Questions about the standard of first-class cricket in Pakistan have been asked since its inception in December 1948. In its embryonic state Pakistan relied more on representative cricket with West Indies, Ceylon and the MCC touring from 1948 until 1951-52. It wasn’t structurally robust; nonetheless cricket in Pakistan was driven by passion and represented by players high on nationalism.
In 1953-54, the BCCP finally decided to put in place the Quaid-i-Azam Trophy, the country’s premier tournament. From 1953-54 until 1970 mostly the first-class matches were hosted by regional or city associations with a couple of department teams taking part. Money, branding, merchandize, remunerations and revenue weren’t the priority, not really understood. First-class cricket was a stepping stone from the players to eventually represent Pakistan. It was an honour having played first-class cricket.
From 1947 until 1970 majority of the cricketers developed from clubs, schools, colleges and universities and they had additional careers to pursue. Cricket was a passion not a bread earner. It was all about the star and the crescent on heaving chests. It was about a green baggy with stars. It wasn’t about endorsements, sponsorships, central contracts, or high financial stakes.
From 1971 world cricket began to see a paradigm shift to a more professional and financially attractive game. Kerry Packer’s World Series cricket changed it all. Vulgar commercialism slowly and steadily engulfed it.
By the mid 1990s, television broadcast rights and huge financial stakes revolutionized cricket’s face. Ironically, Pakistan, supported by departments, took care of players’ financial needs. City associations were the catchment area whilst departmental teams took their final step to break into international cricket.
In the mid-1980s and throughout 1990s Pakistan produced most astounding cricketers. Most of them were the product of overly criticized first-class system. In the 1970s most of the superstars honed their skills in county cricket in England, in the mid-1980s more organized first-class cricket saw some of the top batters and bowlers of the generation being introduced to the world. And then we mucked it up.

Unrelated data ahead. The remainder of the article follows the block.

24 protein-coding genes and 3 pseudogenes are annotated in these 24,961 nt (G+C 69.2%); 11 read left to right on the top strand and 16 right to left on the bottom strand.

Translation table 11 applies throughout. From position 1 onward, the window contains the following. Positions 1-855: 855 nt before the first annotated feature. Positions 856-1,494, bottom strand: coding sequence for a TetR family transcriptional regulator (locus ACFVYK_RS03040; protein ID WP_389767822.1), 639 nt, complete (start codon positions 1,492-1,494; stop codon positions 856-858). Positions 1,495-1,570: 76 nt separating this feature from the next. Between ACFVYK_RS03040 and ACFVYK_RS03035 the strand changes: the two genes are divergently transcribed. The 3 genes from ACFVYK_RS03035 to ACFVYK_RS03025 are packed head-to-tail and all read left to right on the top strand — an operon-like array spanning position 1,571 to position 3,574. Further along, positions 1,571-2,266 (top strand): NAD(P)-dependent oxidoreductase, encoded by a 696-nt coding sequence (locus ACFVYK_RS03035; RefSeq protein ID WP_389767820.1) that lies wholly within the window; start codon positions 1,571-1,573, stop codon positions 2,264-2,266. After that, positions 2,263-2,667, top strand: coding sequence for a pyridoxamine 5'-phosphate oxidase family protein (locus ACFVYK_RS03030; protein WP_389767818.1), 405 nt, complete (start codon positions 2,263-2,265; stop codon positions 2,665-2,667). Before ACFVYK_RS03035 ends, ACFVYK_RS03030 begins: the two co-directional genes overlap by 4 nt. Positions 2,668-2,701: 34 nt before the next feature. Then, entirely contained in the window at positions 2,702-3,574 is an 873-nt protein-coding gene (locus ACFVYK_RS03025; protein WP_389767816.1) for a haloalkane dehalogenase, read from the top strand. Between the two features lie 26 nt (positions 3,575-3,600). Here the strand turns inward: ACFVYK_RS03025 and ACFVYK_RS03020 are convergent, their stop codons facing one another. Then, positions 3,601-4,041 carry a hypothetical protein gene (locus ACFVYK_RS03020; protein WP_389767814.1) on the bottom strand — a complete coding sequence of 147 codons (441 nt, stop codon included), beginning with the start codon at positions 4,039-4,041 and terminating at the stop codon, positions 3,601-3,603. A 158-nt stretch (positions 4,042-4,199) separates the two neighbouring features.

BCCP or the PCB, despite being a governing body, was mostly led by handpicked presidents or chairmen. Nepotism, centralized authoritative models of governance, corruption, back-door entrants, and political interventions saw complete administrative and operational erosion. None focussed on developing infrastructure or reinforcing first-class cricket. Commercialism was a reality. PCB needed to redress the issues. Department cricket was their nerve-root since city, provincial or regional teams couldn’t sustain financially. They were dependent on money being poured in by the Pakistan Cricket Board. PCB never ceded their central control. Regional boards never developed.
Ironically, in a state of self-denial led by self-serving chairmen from 2003 onwards with a few exceptions’ PCB failed to live up to the changes that saw world cricket shifting from naturally ordained and flamboyant game patterns to the one more scientifically developed sport.
Top teams of the world reshaped their developing modules, identified the pathways interspersed their coaching with biomechanical, medical, and nutritional expertise. Cricket in Pakistan regressed. Pakistan Cricket Board managements shifted their focus on self-service and instead of incorporating cut for role professionals incessantly collected the sycophants unprofessional or the likeminded. To have full control and brand building through execution of solid policies depended more on image enhancement through social media or by having major stakeholders speaking their language. Honestly, for the last few years cricket governance in Pakistan has been a hogwash.
Pakistan won the Benson & Hedges World Cup in 1992, stunning the hitherto unbeatable England at Melbourne on March 25. To me instead of the world title making us alert to sustain and progress, complacency took over. We had seen the rise of some of the top youngsters turning into stars globally. Corruption and the back-ended intrigues took over. Players became stronger than the management. We saw extreme situations where either the board administrators had their dictatorial presence, or the superstars took them for the ride. There was nothing in between.